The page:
The shrill ring of the telephone and the laconic announcement of the operator, “Hold the line for a call from Crossgar,” aroused neither concern nor conjecture in St. Mary’s Retreat on the afternoon of the Feast of St. Joseph. Brother Brendan of the Drum-Mohr community had been recuperating in St. Patrick’s Juniorate for some weeks, and the telephone call was confidently presumed to be intimation of his anticipated return to his own community. There was certainly no presage of the sad tidings which it relayed: Brother Brendan would never return to the community where he was so highly esteemed and so deservedly appreciated. Death, sudden and unexpected, had claimed him as its latest Passionist victim; God had called him to the hallowed ranks of the small, select hand of grand Brothers who have made such a positive contribution to the spirit and the history of the Province of St. Patrick.
When the first impact of the sudden. sad news had passed, we, who knew him so well, remembered that this was the end which Brother Brendan would have wished. His deeply sensitive nature ever dreaded the possibility of long Illness or indisposition; he recoiled from the idea of the burden which such happening would inflict on his fellow religious. Yet he himself was unsurpassed in his kindly, self-sacrificing, devoted attention to the sick. His charity was unbounded. But, then. that was characteristic of his entire life. Missioners setting out on inconvenient journeys could always be sure of him as a Mass server even at the most abnormally early hour; extra work always found him the first and most willing volunteer. And never did he seek or expect exemption from routine duties or any other recompense for his added labours. A perfectionist by nature, his untiring energy rebelled against the slightest suggestion of half-measures in his assigned tasks, and the quiet, unfailing regularity of his religious life unmistakably indicated the interior motive of his exterior effort.
Not every member of the Province could claim to know Brother Brendan well, for consciousness of his defective hearing accentuated his naturally shy disposition. Only in the company of his intimate brethren was he completely at ease. But his droll philosophy of life, his witty quips and comments, and his hearty laugh were a daily source of merriment in the community in which he lived. His big-hearted nature endeared him to the so often importunate poor who sought aid at the monastery door; and his sympathetic appeal made him, more than any priest, the valued confidant of non-Catholic tradesmen who frequented the Retreat; he was the ever patient and trusted recipient of their problems and troubles. The last letter which he received from Scotland was from a non-Catholic postman, who, though now retired, still cherished grateful memories of the kindness of Brother Brendan in former years. When he heard of the illness of Brother Brendan. his reaction was: “Give me his address, for I must write to him. That was a true gentleman.” It was an unconscious but fitting epitaph, for one could multiply instances of the esteem which his kindly nature won in almost thirty-two years of Passionist life.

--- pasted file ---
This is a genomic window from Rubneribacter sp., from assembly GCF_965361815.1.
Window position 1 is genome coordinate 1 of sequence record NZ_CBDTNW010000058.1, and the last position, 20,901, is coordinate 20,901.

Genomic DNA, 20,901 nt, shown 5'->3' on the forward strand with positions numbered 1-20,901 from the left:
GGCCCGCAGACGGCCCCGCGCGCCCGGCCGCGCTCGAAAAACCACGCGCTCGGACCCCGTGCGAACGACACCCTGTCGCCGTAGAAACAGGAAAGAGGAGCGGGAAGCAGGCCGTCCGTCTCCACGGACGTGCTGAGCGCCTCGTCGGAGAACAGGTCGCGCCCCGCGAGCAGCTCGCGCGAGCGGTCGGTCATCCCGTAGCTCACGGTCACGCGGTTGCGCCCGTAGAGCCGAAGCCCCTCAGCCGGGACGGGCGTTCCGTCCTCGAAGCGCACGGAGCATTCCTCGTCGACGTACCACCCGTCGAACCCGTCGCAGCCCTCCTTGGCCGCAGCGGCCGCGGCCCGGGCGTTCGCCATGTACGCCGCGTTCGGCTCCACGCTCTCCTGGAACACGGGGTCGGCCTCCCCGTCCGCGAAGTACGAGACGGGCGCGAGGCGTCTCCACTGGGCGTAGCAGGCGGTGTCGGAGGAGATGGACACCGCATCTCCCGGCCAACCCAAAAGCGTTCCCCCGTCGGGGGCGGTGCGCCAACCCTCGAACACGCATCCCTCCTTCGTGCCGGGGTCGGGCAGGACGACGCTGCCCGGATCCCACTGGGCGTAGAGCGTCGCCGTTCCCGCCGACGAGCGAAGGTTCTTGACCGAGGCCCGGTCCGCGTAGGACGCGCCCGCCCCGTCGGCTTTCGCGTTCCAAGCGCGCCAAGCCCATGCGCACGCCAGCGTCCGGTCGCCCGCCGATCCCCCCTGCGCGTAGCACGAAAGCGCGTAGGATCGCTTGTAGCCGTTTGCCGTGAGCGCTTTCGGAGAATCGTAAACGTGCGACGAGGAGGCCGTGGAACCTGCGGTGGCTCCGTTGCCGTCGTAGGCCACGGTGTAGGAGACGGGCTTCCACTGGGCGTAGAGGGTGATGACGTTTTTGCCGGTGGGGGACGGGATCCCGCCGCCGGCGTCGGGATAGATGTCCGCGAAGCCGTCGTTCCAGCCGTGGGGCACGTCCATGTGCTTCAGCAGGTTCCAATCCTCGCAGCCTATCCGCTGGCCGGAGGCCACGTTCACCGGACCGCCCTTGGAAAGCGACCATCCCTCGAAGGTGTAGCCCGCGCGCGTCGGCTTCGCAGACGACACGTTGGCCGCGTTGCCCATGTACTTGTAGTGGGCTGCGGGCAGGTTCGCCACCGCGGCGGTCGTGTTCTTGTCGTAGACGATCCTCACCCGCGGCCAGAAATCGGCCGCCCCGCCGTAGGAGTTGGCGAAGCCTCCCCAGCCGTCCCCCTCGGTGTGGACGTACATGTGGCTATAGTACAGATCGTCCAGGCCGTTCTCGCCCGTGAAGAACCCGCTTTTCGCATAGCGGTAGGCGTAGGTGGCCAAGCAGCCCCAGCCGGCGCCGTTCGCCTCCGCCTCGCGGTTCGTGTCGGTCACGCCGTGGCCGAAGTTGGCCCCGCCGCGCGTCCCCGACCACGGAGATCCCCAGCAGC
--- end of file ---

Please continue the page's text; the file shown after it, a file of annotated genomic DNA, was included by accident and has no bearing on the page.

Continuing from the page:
Patrick Cassidy was born in Enniskillen in 1907, and made his religious profession in St. Gabriel’s Retreat in 1930. His first appointment was to the former St. Patrick’s Retreat, Belfast. and subsequently he served in Ardoyne, Dankeith and Fatima House. The last ten years of his life were spent in St. Mary’s, Drum-Mohr. He was interred at Holy Cross, Ardoyne. Solemn Requiem Mass was celebrated by Very Rev. Fr. Provincial.
We shall miss his genial, charitable presence in our midst., May the striking co-incidence that he died on the Feast of St. Joseph, Patron of a Happy Death, be a happy omen of his immediate and eternal bliss. May he rest in peace.
On the Feast of St. Joseph, the Community of St. Mary’s Retreat, Drum-mohr, Musselburgh,
Scotland, lost a valued member in the death of Brother Brendan (Cassidy), C.P.
Brother Brendan had been in indifferent health for a considerable time, and had gone to St. Patrick’s Juniorate, Crossgar, for a change and rest. While there he became seriously ill and, strengthened by the grace of the Last Sacraments, passed away on March 19th.
Known in the world as Patrick Cassidy, he was born in Enniskillen in 1907, and twenty-three years later took Passionist vows at St. Gabriel’s, The Graan. Since then he has served the Congregation in many Retreats of the Province. For a number of years he belonged to the Community of the old Juniorate at Wheatfield House, Belfast, and was later transferred to Holy Cross Retreat, Ardoyne.
On March, 21st, at Holy Cross Church, the Solemn Obsequies were held, Very Rev. Father Fergus, C.P., Provincial, presiding. The interment took place in the Community Cemetery.
May he rest in Peace.
(The Cross, Vol. LIII, 1962-63; p. 16)